Scientists expose plug-in hybrid cars as climate killers – the most important facts

Plug-in hybrids such as the BMW 330e charge their electricity by cable.Image: bmw
Celebrated as a clean drive, ostracized as a climate killer – the plug-in hybrid is controversial. Plug-in hybrids can drive at least short distances without emissions. But they rarely do that, as practice shows.

Markus Abrahamczyk / t-online

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A clean, economical drive – and when you buy it in Germany there is still a substantial subsidy from the state: this simple formula makes the plug-in hybrid a successful model. Around every tenth new car in Europe and also in Switzerland is powered by the supposedly clean drive.
However, researchers have long since proved that the plug-in hybrid is far less clean than is often claimed. Now there is a new investigation. And in this respect, new models perform even worse than older ones.
Plug-in hybrids (PHEV) have a market share of 8.9% for new vehicles in Switzerland. Electric cars (BEV) 15.3% and hybrid cars (HEV) 25.3%.

Real consumption up to five times higher

For the study (PDF), the German Fraunhofer Institute for Systems and Innovation Research ISI and the International Council on Clean Transportation (ICCT, a non-profit research organization) examined usage data from around 9,000 plug-in hybrids from across Europe. The most important result: the cars consume many times more than their manufacturers state.
"On average, the real fuel consumption and CO2 emissions of plug-in hybrid vehicles for private owners in Germany and other European countries are around three times higher than in the official test cycle, while the values for company cars are even around five times higher."

Patrick Ploetz, Fraunhofer Institute

The main results

According to official test procedures, the cars consume an average of around 1.6 to 1.7 liters of fuel per 100 kilometers. Their real consumption, however, is around 4.0 to 4.4 liters per 100 kilometers (for private plug-in hybrids). Company cars even consume 7.6 to 8.4 liters. This means that the discrepancies between stated and measured consumption are much higher than for cars with conventional combustion engines.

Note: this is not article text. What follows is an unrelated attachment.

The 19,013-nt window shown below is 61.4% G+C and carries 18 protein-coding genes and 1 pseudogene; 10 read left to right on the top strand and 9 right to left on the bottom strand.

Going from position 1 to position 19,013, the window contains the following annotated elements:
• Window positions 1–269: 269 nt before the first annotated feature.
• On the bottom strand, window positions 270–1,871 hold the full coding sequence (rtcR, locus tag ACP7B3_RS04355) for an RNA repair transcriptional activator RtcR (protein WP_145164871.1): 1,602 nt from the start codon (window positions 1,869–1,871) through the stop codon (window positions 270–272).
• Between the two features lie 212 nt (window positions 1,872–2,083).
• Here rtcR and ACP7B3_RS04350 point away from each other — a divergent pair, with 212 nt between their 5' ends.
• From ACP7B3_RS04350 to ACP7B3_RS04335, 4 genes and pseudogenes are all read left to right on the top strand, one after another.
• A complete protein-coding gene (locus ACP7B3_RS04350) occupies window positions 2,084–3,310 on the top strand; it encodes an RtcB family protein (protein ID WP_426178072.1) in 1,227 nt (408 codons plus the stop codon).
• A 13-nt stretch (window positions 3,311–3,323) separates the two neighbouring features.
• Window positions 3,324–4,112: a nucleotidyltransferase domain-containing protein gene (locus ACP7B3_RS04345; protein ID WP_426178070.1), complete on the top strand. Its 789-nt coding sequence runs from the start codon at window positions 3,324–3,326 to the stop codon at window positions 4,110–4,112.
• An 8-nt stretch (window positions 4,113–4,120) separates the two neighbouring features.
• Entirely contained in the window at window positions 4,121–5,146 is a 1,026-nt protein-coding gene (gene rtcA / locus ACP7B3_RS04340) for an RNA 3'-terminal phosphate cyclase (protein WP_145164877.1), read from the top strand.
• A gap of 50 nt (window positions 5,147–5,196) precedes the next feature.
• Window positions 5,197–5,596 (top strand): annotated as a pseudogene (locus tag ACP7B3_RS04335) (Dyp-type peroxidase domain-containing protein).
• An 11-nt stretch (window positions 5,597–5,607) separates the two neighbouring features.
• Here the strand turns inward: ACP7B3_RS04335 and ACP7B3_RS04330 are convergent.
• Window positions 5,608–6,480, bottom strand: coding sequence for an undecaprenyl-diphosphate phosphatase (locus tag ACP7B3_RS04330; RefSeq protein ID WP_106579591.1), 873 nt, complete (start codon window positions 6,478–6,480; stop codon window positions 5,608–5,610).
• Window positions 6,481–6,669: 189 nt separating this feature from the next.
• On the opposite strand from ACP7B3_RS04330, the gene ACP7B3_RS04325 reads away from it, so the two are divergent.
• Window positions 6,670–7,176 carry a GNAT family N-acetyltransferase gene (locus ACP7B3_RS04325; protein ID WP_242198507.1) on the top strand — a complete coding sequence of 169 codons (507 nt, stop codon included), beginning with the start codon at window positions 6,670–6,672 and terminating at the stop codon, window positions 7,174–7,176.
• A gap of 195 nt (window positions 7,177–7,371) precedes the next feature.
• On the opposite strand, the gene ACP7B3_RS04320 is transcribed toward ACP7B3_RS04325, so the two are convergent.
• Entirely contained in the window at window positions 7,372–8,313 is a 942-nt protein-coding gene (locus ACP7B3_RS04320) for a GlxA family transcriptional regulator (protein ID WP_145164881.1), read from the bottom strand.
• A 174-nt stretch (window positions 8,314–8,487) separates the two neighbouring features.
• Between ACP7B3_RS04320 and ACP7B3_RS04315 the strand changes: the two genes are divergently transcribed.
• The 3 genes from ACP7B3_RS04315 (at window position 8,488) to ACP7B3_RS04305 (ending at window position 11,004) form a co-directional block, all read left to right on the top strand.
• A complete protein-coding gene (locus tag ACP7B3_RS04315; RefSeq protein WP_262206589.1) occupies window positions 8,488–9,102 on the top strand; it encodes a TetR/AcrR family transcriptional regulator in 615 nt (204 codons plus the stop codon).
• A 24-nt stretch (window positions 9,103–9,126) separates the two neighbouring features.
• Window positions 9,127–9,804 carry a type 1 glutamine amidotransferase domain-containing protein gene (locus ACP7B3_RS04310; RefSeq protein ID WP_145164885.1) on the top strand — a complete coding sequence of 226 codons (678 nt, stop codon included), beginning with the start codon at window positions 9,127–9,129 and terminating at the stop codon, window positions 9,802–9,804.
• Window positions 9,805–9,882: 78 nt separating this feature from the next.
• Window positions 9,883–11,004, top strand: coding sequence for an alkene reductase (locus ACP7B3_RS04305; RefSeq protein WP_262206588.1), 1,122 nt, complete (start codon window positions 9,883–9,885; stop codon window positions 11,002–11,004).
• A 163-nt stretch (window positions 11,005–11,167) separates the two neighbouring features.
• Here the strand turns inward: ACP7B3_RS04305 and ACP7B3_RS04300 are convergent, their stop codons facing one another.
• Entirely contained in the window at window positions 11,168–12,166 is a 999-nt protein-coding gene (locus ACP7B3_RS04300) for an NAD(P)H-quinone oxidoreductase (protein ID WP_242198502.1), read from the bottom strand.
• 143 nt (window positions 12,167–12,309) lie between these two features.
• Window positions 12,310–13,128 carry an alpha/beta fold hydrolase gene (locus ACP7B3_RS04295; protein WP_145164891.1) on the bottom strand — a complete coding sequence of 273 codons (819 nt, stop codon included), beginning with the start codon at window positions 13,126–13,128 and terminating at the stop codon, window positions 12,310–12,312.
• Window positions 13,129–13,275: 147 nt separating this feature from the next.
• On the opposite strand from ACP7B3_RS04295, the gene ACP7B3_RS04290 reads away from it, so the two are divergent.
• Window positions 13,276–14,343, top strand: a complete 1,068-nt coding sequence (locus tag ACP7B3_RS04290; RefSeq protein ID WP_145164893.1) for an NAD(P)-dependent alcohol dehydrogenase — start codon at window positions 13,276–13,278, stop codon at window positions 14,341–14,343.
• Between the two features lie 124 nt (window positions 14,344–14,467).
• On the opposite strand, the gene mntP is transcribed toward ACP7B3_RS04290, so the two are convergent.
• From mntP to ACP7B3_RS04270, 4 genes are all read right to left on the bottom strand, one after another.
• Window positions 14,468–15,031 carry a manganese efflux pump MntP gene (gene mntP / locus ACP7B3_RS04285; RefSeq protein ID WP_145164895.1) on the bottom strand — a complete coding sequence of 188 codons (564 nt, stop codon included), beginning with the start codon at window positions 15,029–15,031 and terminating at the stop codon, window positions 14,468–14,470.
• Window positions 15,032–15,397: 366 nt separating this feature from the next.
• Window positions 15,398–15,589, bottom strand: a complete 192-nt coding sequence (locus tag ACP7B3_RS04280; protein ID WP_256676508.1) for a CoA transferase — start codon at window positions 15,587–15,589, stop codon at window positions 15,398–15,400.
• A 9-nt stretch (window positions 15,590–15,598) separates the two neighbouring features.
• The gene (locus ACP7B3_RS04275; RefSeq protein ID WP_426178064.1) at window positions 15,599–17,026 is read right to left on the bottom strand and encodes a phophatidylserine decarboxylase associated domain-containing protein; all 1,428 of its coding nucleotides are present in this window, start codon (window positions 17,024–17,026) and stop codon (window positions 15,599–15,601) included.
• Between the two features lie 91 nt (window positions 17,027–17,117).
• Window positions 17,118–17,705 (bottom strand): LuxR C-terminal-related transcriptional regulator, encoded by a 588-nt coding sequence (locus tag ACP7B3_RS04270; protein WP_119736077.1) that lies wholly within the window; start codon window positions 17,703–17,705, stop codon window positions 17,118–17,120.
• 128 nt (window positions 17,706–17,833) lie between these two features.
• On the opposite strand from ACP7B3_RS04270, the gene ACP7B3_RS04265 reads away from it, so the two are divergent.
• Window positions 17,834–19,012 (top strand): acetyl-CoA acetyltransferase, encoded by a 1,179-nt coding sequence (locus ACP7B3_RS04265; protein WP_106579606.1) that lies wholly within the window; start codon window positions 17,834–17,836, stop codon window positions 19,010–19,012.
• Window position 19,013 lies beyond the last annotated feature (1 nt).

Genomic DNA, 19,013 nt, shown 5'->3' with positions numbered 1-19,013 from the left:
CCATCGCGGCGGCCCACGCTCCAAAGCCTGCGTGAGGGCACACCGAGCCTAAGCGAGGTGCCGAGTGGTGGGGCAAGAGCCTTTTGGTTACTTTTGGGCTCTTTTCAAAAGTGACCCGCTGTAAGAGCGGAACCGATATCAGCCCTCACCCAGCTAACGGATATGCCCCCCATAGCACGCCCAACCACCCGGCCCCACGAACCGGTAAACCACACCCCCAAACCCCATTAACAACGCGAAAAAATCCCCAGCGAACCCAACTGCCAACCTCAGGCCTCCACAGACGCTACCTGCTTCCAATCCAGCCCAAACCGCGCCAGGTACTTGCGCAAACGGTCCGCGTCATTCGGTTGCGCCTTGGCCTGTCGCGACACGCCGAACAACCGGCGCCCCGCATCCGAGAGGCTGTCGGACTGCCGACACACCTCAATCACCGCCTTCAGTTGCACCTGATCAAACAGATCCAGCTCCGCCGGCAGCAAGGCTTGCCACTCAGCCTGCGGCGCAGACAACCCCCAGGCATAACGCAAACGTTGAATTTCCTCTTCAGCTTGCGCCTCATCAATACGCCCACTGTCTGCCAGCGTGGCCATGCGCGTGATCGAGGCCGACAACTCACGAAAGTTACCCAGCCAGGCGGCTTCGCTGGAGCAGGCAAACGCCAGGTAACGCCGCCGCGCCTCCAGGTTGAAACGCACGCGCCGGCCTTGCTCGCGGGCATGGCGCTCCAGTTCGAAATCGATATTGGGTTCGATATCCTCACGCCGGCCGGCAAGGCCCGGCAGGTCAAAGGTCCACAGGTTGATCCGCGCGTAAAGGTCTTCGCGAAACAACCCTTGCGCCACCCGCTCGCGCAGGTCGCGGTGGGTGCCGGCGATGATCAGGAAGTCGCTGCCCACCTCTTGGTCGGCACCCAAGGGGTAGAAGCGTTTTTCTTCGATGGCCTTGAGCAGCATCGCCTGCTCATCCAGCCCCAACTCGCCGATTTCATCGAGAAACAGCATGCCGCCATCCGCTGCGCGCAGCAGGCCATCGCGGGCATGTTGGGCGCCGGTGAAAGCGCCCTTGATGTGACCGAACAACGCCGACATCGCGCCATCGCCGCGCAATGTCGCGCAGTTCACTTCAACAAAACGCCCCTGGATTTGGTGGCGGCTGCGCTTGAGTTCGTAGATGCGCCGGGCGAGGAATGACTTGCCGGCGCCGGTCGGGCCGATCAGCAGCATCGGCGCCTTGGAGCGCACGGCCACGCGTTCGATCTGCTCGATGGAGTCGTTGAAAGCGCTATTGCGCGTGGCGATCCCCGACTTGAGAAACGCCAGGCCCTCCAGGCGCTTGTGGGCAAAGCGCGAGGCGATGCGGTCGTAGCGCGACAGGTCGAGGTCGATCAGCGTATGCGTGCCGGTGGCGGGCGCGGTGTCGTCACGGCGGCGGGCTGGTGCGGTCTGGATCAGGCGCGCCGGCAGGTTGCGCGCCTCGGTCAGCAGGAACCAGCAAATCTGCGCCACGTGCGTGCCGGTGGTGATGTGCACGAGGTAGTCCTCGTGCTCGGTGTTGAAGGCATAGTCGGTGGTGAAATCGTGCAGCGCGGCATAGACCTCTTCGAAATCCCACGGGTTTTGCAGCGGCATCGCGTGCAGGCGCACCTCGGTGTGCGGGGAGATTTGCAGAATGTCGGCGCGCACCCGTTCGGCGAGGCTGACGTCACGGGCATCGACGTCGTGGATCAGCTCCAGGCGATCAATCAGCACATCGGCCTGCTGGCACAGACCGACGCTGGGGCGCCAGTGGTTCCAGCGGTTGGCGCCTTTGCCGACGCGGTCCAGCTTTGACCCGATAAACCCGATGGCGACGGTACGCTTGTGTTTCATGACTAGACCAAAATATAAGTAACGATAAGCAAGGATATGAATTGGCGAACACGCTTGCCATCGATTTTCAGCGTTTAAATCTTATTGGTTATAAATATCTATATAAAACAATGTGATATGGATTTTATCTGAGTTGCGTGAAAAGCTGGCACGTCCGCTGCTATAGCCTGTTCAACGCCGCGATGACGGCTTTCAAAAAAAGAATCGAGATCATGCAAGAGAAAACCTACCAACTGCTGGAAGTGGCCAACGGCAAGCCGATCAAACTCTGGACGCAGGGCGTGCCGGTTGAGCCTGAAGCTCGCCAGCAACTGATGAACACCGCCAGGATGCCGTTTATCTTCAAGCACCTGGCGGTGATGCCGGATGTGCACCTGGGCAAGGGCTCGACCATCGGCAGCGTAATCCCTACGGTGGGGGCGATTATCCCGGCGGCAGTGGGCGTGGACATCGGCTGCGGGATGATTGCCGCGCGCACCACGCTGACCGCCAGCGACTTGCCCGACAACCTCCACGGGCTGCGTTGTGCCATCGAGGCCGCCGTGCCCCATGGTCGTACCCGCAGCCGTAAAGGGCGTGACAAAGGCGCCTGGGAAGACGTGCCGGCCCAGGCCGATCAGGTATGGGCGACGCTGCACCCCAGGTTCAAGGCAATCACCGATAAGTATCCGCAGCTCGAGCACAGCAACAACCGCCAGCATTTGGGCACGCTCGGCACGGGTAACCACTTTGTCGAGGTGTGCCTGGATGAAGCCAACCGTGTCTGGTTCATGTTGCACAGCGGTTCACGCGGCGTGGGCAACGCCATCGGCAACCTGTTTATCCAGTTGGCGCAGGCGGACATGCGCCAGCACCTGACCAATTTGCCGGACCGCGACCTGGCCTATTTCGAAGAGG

But why are company cars so much dirtier than private plug-in hybrids? It's not the technology – it's the same, of course. The reason is usage behavior: Private plug-in hybrids drive 45 to 49 percent of their routes largely electrically, company cars only 11 to 15 percent.
Mitsubishi Outlander: It is one of the most popular plug-in hybrids in Europe – but apparently not nearly as clean as many of its buyers believe. Image: Mitsubishi

What is a plug-in hybrid?

The "normal" hybrid car combines a combustion engine (usually a petrol engine) with an electric motor. Its battery is charged by the combustion engine and by recuperation, i.e. by recovering energy when braking. With the plug-in hybrid (also called PHEV because of its English name Plug-in Hybrid Electric Vehicle), the battery can also be charged at the socket. It offers a very short electric range, while its heavy weight of around 200 kilograms significantly increases fuel consumption. The federal government still pays buyers of such a PHEV a high subsidy premium – but that will change soon.
So the driver can have a say in how clean a plug-in hybrid actually is. However, only to a certain extent. A deviation from the manufacturer's specification is installed in all cars, confirms Georg Bieker. The co-author of the study says: "Plug-in hybrids that are certified according to the new WLTP standard tend to show an even greater deviation than older, NEDC-certified models."
VW Touareg: The plug-in variant only covers a distance of just under 50 kilometers purely electrically – and mostly only in theory, say critics. For this reason, it is to be excluded from state subsidies in Germany in the future.
WLTP and NEDC are the standards according to which manufacturers have to determine the fuel consumption of their cars. Industry has a say in how these standards are designed. And this design is so unrealistic that the cars appear clean on the test bench. But only there.
The authors of the study therefore call for the test standard to be adapted to real usage behavior. Then the cars would no longer even look clean in the laboratory. In addition, subsidies for plug-in hybrids should be linked to proof that large sections of the route are exhaust-free.
Best-selling plug-in hybrids in Switzerland from January to May 2022
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